Odor Ads: A Fragrant Violation of Decency?
Subtle, or even particularly tasteful, they're not. Candie's, the folks who brought you Jenny McCarthy sitting on a toilet to sell shoes, is at it again, this time with a TV ad pitching the company's new unisex fragrance. The "Anywhere You Dare" campaign, rejected by the WB network and New York affiliates of ABC and NBC, features a writhing, black-lingerie-clad Alyssa Milano and a goateed stud-muffin. Two print ads—one shows the man perfuming Milano's cleavage, the other presents her standing before a medicine cabinet stocked with perfume and condoms—have also been turned down by youth-oriented magazines Seventeen and TEEN PEOPLE (a sister publication of PEOPLE). Explaining the WB's position, a spokesperson said the network does not accept condom advertising and was put off by "the overt sexual innuendo and the large array of condoms displayed." Pure hypocrisy, sniffs Candie's marketing man David Conn, noting that Milano stars in one of the network's biggest hits, Charmed. "Many of the WB shows are very suggestive in nature," he says. "There's a double standard."
Dr. Love to the Rescue
It wasn't brain surgery, but Courtney Love, touring Canada with her band Hole, knew first aid July 8 when she came upon three accident victims on a highway near Calgary, Alta. Clad in pajamas, Love took Chris Rogers, 26, his wife, Darlene, 28, and Darlene's mother, Diana Covill, to the band's bus, checked for bruises, dispensed bandages and offered hot tea. A regular Florence Nightingale? "She was extremely helpful," Royal Canadian Mounted Policeman Daryl Bedard told the Calgary Herald. Love invited the family to a concert, but they did not accept immediately. Said a Love assistant: "They're into gospel music."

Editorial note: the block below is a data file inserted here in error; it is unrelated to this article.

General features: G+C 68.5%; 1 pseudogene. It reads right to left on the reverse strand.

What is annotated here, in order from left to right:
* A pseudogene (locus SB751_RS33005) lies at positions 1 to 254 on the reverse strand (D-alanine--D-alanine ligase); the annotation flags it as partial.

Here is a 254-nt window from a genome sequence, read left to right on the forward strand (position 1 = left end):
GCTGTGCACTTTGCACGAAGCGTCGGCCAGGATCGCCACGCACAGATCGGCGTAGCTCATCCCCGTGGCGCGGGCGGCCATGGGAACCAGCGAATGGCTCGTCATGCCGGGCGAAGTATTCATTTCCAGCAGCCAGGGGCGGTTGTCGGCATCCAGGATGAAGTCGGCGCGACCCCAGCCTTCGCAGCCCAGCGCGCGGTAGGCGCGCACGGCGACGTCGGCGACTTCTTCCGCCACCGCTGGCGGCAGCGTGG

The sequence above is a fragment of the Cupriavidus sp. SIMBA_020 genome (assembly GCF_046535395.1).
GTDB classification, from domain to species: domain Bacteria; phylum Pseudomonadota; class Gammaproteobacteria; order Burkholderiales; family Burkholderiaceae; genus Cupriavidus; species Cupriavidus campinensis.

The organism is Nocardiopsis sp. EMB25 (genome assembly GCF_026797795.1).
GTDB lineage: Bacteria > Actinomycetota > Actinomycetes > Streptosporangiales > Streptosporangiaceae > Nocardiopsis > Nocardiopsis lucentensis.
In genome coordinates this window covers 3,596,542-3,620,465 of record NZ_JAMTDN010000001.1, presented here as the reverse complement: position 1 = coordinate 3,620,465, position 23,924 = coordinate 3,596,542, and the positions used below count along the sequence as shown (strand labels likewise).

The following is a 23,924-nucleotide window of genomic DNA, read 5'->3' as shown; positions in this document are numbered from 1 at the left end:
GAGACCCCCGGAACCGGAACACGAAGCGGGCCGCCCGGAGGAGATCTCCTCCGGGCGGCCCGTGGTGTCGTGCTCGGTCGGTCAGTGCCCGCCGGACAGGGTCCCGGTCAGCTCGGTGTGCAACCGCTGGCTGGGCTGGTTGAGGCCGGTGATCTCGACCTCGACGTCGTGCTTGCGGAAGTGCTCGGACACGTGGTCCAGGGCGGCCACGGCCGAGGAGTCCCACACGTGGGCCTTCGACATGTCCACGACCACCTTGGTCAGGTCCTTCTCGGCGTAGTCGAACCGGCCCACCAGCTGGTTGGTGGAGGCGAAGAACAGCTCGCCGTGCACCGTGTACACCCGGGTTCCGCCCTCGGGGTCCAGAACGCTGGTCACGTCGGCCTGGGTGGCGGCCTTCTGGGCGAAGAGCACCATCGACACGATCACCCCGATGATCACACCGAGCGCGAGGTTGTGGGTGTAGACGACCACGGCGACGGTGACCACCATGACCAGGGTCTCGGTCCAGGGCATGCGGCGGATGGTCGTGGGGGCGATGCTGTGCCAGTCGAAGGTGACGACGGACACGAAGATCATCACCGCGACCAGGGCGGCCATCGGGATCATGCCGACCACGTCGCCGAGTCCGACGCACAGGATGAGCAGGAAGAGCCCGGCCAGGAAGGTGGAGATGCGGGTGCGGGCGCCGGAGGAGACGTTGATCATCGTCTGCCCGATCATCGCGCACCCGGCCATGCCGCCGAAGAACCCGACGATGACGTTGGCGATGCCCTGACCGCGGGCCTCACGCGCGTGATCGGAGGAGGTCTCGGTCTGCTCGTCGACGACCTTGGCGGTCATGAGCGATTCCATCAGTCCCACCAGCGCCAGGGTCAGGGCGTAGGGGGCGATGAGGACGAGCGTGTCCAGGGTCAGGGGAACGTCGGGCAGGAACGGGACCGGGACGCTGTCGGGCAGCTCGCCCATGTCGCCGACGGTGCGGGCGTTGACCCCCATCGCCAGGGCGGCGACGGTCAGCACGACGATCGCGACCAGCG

He's Got the Beat
There will be some moderating of the Elton John lifestyle, thanks to a pacemaker installed July 9 at London's Wellington Hospital. "I can't do the limbo," John, 52, told Britain's Mail on Sunday. "I can't do the Macarena." At least not for a few weeks. "Sir Elton will need to rest for about a month to allow the wires attached to the pacemaker to become embedded inside his heart," says John Barrett, Wellington's chief cardiac nurse. Meanwhile, John says that he feels fine. "I'm a bit stiff, a bit sore, but everything went really well [in surgery]," he told reporters. "The only long-term effect is that I have to carry a card explaining why I set off alarms when I walkthrough airport security." His show will go on—concerts canceled at Leeds Castle in Maidstone, Kent, and the Harewood House, a stately home in Leeds, earlier this month due to his dizzy spells have been rescheduled for later this summer—with the help of strong family genes. John's grandmother had a similar operation in her seventies, the pop star noted, "and she was gardening three or four days later."
Hello Once More, Newman
It takes a special kind of star to establish an identity with only one name. Think of Cher. Madonna